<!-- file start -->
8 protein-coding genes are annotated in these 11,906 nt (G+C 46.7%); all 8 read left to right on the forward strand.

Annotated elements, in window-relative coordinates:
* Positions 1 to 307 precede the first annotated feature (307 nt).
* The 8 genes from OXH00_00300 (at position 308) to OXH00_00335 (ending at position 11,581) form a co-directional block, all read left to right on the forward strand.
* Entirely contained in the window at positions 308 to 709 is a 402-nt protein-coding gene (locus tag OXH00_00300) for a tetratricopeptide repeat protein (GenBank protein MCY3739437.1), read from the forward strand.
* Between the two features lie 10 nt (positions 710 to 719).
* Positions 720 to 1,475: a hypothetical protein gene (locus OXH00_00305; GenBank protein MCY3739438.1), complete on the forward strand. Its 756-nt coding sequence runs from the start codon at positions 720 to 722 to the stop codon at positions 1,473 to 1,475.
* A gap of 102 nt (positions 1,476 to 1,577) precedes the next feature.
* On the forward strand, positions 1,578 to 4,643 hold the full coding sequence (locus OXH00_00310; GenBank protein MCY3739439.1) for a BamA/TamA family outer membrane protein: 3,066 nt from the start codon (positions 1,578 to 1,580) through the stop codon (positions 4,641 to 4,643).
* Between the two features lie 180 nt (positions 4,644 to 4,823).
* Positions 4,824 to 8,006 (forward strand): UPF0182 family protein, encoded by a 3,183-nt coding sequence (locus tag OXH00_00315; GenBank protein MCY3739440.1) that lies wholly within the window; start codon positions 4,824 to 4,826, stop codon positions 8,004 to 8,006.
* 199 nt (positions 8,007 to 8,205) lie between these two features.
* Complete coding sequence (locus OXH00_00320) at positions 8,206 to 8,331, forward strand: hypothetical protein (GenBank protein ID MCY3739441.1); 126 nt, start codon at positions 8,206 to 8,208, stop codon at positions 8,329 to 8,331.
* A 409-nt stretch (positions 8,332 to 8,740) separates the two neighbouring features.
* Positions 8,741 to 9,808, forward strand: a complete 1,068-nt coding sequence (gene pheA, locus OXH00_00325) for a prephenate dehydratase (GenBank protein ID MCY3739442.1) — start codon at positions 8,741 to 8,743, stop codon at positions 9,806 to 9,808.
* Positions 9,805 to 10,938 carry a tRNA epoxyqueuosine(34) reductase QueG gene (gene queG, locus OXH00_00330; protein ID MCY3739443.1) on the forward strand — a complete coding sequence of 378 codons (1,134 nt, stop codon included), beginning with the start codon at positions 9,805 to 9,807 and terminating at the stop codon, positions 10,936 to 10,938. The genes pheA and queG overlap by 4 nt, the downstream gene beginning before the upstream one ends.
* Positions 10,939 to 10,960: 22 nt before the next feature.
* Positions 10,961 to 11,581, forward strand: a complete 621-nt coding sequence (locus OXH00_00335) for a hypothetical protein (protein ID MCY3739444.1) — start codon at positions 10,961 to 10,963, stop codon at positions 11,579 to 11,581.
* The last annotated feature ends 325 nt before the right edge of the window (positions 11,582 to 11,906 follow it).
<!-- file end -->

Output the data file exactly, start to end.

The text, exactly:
8 protein-coding genes are annotated in these 11,906 nt (G+C 46.7%); all 8 read left to right on the forward strand.

Annotated elements, in window-relative coordinates:
* Positions 1 to 307 precede the first annotated feature (307 nt).
* The 8 genes from OXH00_00300 (at position 308) to OXH00_00335 (ending at position 11,581) form a co-directional block, all read left to right on the forward strand.
* Entirely contained in the window at positions 308 to 709 is a 402-nt protein-coding gene (locus tag OXH00_00300) for a tetratricopeptide repeat protein (GenBank protein MCY3739437.1), read from the forward strand.
* Between the two features lie 10 nt (positions 710 to 719).
* Positions 720 to 1,475: a hypothetical protein gene (locus OXH00_00305; GenBank protein MCY3739438.1), complete on the forward strand. Its 756-nt coding sequence runs from the start codon at positions 720 to 722 to the stop codon at positions 1,473 to 1,475.
* A gap of 102 nt (positions 1,476 to 1,577) precedes the next feature.
* On the forward strand, positions 1,578 to 4,643 hold the full coding sequence (locus OXH00_00310; GenBank protein MCY3739439.1) for a BamA/TamA family outer membrane protein: 3,066 nt from the start codon (positions 1,578 to 1,580) through the stop codon (positions 4,641 to 4,643).
* Between the two features lie 180 nt (positions 4,644 to 4,823).
* Positions 4,824 to 8,006 (forward strand): UPF0182 family protein, encoded by a 3,183-nt coding sequence (locus tag OXH00_00315; GenBank protein MCY3739440.1) that lies wholly within the window; start codon positions 4,824 to 4,826, stop codon positions 8,004 to 8,006.
* 199 nt (positions 8,007 to 8,205) lie between these two features.
* Complete coding sequence (locus OXH00_00320) at positions 8,206 to 8,331, forward strand: hypothetical protein (GenBank protein ID MCY3739441.1); 126 nt, start codon at positions 8,206 to 8,208, stop codon at positions 8,329 to 8,331.
* A 409-nt stretch (positions 8,332 to 8,740) separates the two neighbouring features.
* Positions 8,741 to 9,808, forward strand: a complete 1,068-nt coding sequence (gene pheA, locus OXH00_00325) for a prephenate dehydratase (GenBank protein ID MCY3739442.1) — start codon at positions 8,741 to 8,743, stop codon at positions 9,806 to 9,808.
* Positions 9,805 to 10,938 carry a tRNA epoxyqueuosine(34) reductase QueG gene (gene queG, locus OXH00_00330; protein ID MCY3739443.1) on the forward strand — a complete coding sequence of 378 codons (1,134 nt, stop codon included), beginning with the start codon at positions 9,805 to 9,807 and terminating at the stop codon, positions 10,936 to 10,938. The genes pheA and queG overlap by 4 nt, the downstream gene beginning before the upstream one ends.
* Positions 10,939 to 10,960: 22 nt before the next feature.
* Positions 10,961 to 11,581, forward strand: a complete 621-nt coding sequence (locus OXH00_00335) for a hypothetical protein (protein ID MCY3739444.1) — start codon at positions 10,961 to 10,963, stop codon at positions 11,579 to 11,581.
* The last annotated feature ends 325 nt before the right edge of the window (positions 11,582 to 11,906 follow it).